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A Fonte Canale Vertical with Cristiana Tiberio

When I think back on my journey to understanding the regional wines and foods of Italy, it was the region of Abruzzo that piqued my interest the most. While I had always placed Piedmont and Tuscany on a pedestal for their wine, in Abruzzo, the diversity of cuisine always excited me, and the wine (in theory) excited me as well.

Arrosticini

This is a region that spent much of its time separated from most of its neighbors, keeping the regional preparations from village to village intact. Imagine, if you will, rugged mountain foods, including lamb ragus and lamb skewers “arrosticini” with bitter greens. Yet, as you move toward the coast and into the hills, suddenly a diverse array of air-dried pastas fills your plate, each one seeming to take its flavors from the salty winds of the Adriatic Sea. Here, they like their heat too, as you’ll often see chile-infused olive oils or chopped chiles being tossed onto pasta. Finally, when you make it to the seaside towns, all of these flavors come together with an assortment of fresh fish, seafood pastas, farro and stews. It’s an amazing region to eat through–but what about the wine?

The problem I had for the longest time with Abruzzo wine was the disparity between the simply made “entry-level” wines and those of the top producers. I recall many evenings sipping a $15 Montepulciano d’Abruzzo and being perfectly satisfied. As well as other occasions, where I would be lucky to be tasting Valentini Trebbiano or Emido Pepe Pecorino–again, satisfied, but at a much higher price point. The problem was, what was in the middle? Each time I tried to find a more important expression of these varieties, without breaking the bank, I would find an oak-influenced, overripe Montepulciano or simple and flat Pecorino.

I spent years looking for that up-and-coming or under-the-radar producer that cared about varietal character, terroir and making honest wine. And then, one day, I found her.

Do you know Cristiana Tiberio?

Cristiana Tiberio

If not, then it’s time to change that. Cristiana is in the now, yet connected to the earth, driven by passion, firmly respecting all that came before her, socially active around the world, and has a serious soft spot for Abruzzese Sheepdog. Together with her family, they reintroduced the world to what’s possible in Abruzzo with Montepulciano, Pecorino, Cerasuolo and the focus of today’s blog, Trebbiano Abruzzese.

Riccardo Tiberio

It all started with Cristiana’s father in the late nineties. It was at this time that Riccardo Tiberio found himself moving his entire family from the coastal city of Pescara to the small town of Cugnoli because of a vineyard he had found of old, “True” Trebbiano Abruzzese, which Cristiana urged him to purchase.

It’s important to understand that there’s a reason why Trebbiano isn’t looked upon as a wine of great importance around the world, and that’s because very few producers are actually growing real Trebbiano vines. However, we can’t necessarily blame them; the reality is that even the vine nurseries of the region were unintentionally supplying a mix of inferior clones and less important varieties over decades. Yet when we taste the great Trebbiano of Valentini, we are tasting true Trebbiano Abruzzese–no wonder we love it so much. It was with this same love of the grape and knowledge of its possibilities that the Tiberio family invested in resurrecting their “new” old-vine vineyard.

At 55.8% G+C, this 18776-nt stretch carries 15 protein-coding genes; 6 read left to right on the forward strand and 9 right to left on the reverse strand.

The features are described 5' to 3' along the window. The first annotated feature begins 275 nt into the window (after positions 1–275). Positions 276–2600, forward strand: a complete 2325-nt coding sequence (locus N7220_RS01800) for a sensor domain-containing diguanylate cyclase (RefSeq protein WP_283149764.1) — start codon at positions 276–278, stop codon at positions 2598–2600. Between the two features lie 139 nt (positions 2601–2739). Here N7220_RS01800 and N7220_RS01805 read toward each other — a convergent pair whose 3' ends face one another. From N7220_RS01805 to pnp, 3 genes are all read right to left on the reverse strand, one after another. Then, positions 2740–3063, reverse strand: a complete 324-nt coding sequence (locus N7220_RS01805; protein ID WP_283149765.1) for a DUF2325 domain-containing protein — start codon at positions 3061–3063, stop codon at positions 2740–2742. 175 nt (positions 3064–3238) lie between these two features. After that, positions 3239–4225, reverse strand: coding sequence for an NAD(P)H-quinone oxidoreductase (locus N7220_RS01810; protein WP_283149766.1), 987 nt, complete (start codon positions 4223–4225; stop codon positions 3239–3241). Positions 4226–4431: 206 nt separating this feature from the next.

Of course, it wasn’t easy, since these vines had not been tended to for quite some time. Together with her brother Antonio, Cristiana worked to return the vines to health, with their first harvest of true Trebbiano taking place in 2004. Keep in mind that this was not Fonte Canale at the time, but the beginning of Cristiana’s quest to produce a high-elevation Trebbiano unlike most others you could find. It wasn’t until 2007 that the parcel that would go on to produce Fonte Canale began to bear healthy fruit. It was at this time that Cristiana began her experimentation in both the vineyard and the cellar, working to show the identity of the vines and the vineyard. Neither organic nor biodynamic can really describe her approach, yet you won’t find any chemicals in her regimen, choosing to dry farm the vines, forcing them to dig their roots deep into sandy, limestone-strewn soils in search of water-retaining clay. It’s in this struggle that the fruit produced here could rise to the level necessary for Cristiana’s vision.

In 2012, her goal was achieved with the first release of Fonte Canale Trebbiano Abruzzese. It’s a true Trebbiano Abruzzese, made from the same vineyard that inspired her father almost twenty years ago. It’s produced from 80-year-old vines, grown using traditional pergola vine training, which allows her Trebbiano to enjoy a long, shady growing season. Cristiana describes the wine as liquid minerals, and from the moment you taste it, her description becomes clear. The textural depth and layered minerality found here is unimaginable, and it must be tasted to be believed. For those who have the means, put this next to a Valentini Trebbiano to taste, and you’ll see what I mean. It is, without a doubt, one of Italy’s most important white wines today, with the ability to age beautifully in the cellar. However, if you ask Cristiana, she’ll tell you that her work is not yet done.